After below-freezing temperatures knocked out power to their Houston apartment, Jael Sanchez and Randy Castillo began to feel like they were living at the end of the world. With no heat and no working stove, the couple and their 11-year-old daughter hunkered down in a makeshift bedroom fort made from nearly a dozen blankets, and did their best to heat cans of soup over an outdoor grill in the snow. One neighbor lit a trash fire; another used a car to ram open the electronic gates that typically control who can enter and exit the complex.
“Eight hours into Houston not having power, and we were already having an apocalypse here,” Castillo joked shortly before midnight on Tuesday.
By then, the outage at the couple’s home had lasted for close to 24 hours and the temperature outdoors had plummeted to 18 degrees. Inside wasn’t much warmer, Castillo guessed, since he and his family could see their breath. And it would only get colder before morning came.
Still, the couple emphasized, they were lucky to have camping gear like headlamps and portable cellphone chargers to help them get through one of the region’s coldest nights on record. Many others in Houston – and across the central United States – found themselves literally in the dark, cut off from the outside world as they hunkered down in poorly-insulated homes that weren’t designed for such extreme weather.
As of late Monday night, more than 4 million households in Texas alone lacked power due to a catastrophic set of circumstances that hobbled the state’s power grid, and those attempting to seek shelter elsewhere faced both dangerous road conditions and potential exposure to the coronavirus.
“I’m trying not to think about it, but there’s a chance we might find a lot of people dead in the next few days,” Sanchez told The Post.
By Monday evening, law enforcement in the Houston area had already said at least two deaths were likely due to the freezing temperatures. As the outages stretched into Tuesday morning, it became apparent that some Texans’ efforts to stay warm were also putting them in danger. Some opted to spend the night in their cars with the engines running, prompting warnings about the risk of inhaling toxic fumes. And one suburban Houston family attempted to heat their apartment with a charcoal grill, leading two adults and four children to be hospitalized with carbon monoxide poisoning, according to WAVY.
Many houses and apartment buildings in Texas and other parts of the Sun Belt are built with minimal insulation, meaning that residents couldn’t count on their homes to stay warm for long once the power went out. On social media, Texans described frantically trying to reserve rooms at hotels, only to discover that they either lacked electricity or were already fully booked.
Kevin Ramirez, a storm chaser in the Dallas area, tweeted late Monday that he and his family had opted to spend the night “huddled up praying” in a hallway closet that usually serves as a tornado shelter since it seemed to be the warmest part of their house.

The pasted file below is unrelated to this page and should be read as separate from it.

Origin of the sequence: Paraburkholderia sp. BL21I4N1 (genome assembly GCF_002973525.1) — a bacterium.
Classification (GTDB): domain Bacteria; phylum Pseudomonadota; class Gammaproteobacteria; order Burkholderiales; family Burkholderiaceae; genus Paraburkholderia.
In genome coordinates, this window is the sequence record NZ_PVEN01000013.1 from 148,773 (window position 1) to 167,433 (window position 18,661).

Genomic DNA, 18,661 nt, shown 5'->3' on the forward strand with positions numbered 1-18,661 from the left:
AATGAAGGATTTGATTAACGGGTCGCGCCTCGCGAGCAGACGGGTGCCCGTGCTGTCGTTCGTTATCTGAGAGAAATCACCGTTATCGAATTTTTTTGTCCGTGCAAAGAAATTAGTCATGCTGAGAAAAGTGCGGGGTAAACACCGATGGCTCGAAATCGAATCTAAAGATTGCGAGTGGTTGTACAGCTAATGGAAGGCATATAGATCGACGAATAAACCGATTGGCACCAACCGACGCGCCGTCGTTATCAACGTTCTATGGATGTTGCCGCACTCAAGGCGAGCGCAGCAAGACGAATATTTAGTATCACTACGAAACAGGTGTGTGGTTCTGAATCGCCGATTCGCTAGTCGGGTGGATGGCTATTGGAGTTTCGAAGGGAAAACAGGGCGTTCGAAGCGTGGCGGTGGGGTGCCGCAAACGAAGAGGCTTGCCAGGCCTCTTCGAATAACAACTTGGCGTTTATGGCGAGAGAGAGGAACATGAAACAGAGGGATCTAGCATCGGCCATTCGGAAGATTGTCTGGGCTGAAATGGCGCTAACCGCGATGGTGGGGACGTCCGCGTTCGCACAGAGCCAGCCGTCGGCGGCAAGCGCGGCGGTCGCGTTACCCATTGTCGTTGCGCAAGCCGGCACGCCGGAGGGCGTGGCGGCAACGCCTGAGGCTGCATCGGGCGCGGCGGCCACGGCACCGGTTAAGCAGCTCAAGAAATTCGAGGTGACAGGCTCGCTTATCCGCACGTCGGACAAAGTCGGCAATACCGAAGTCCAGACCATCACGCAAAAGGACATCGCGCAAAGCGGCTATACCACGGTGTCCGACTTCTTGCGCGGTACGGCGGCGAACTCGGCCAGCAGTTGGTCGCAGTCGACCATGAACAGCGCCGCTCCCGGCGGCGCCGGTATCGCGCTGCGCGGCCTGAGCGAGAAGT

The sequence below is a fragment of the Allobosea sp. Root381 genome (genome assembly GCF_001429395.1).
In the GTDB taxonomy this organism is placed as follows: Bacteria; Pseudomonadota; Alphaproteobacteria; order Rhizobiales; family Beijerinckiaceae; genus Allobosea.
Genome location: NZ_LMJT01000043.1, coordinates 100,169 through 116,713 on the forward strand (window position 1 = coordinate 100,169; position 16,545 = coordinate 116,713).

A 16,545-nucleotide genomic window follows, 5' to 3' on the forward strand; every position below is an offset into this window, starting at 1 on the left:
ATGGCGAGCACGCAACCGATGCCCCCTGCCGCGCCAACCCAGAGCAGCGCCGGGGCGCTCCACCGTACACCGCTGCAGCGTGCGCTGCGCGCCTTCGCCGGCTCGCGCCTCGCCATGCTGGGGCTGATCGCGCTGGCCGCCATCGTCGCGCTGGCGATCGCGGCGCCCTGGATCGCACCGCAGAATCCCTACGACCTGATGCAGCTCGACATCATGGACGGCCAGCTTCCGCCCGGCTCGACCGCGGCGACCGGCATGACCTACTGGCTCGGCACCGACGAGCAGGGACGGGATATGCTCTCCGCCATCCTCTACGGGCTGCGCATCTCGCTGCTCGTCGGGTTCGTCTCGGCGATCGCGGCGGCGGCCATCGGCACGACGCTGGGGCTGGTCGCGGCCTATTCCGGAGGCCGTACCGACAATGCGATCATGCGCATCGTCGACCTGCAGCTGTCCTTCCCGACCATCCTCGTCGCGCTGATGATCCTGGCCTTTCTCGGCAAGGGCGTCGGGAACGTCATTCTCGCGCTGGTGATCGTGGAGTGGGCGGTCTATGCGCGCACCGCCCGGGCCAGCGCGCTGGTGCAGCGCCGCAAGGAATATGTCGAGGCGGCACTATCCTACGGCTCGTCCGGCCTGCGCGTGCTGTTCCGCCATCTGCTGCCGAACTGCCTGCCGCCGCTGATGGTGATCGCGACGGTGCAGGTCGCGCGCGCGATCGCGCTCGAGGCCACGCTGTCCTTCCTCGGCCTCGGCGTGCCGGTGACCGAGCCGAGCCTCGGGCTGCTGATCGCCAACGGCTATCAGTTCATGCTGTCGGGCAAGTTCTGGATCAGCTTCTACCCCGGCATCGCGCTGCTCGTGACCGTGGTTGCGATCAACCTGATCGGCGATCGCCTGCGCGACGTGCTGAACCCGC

“Get in one room with your family, bundle up, put blankets on, stay warm,” Harris County Judge Lina Hidalgo advised residents on Monday, saying that was the “best recommendation” that she could offer at the moment.
Sanchez and Castillo followed that advice, providing their daughter with coloring books and puzzles while turning to Reddit for tips on preventing their pipes from freezing. While they worried about neighbors with health issues, they figured their family would get through the night without a problem if they stayed ensconced under layers of blankets in their king-size bed – “just trying to igloo it up,” as Sanchez put it.
But they also knew that they risked running out of food if the blackout lasted much longer. With no way to use their electric stove, they couldn’t cook most of the groceries that they’d stocked up on. Shelves at their neighborhood stores were emptied out and a handful of vendors were charging “an arm and leg” for basic supplies, Castillo said. Meanwhile, people all over the city were becoming desperate for hot meals, and footage posted by KTRK showed a line of roughly 50 cars wrapped around a Burger King on Monday night.
Both Castillo and Sanchez expressed shock and anger at the fact that so many vulnerable people in the city had been left to fend for themselves without heat, light, hot water, warm meals – or even access to the news. (The Houston Chronicle and the Austin American Statesman each announced Monday that they were unable to distribute a print edition due to the power failure – something that didn’t happen in Houston even during the catastrophic flooding of Hurricane Harvey in 2017.)
Though unusual for the area, the cold snap had been predicted far in advance, giving officials plenty of time to prepare, the couple noted.
“I think we’ll be okay,” Castillo said. “But I do think we’ll see a nightmare situation in the next few days.”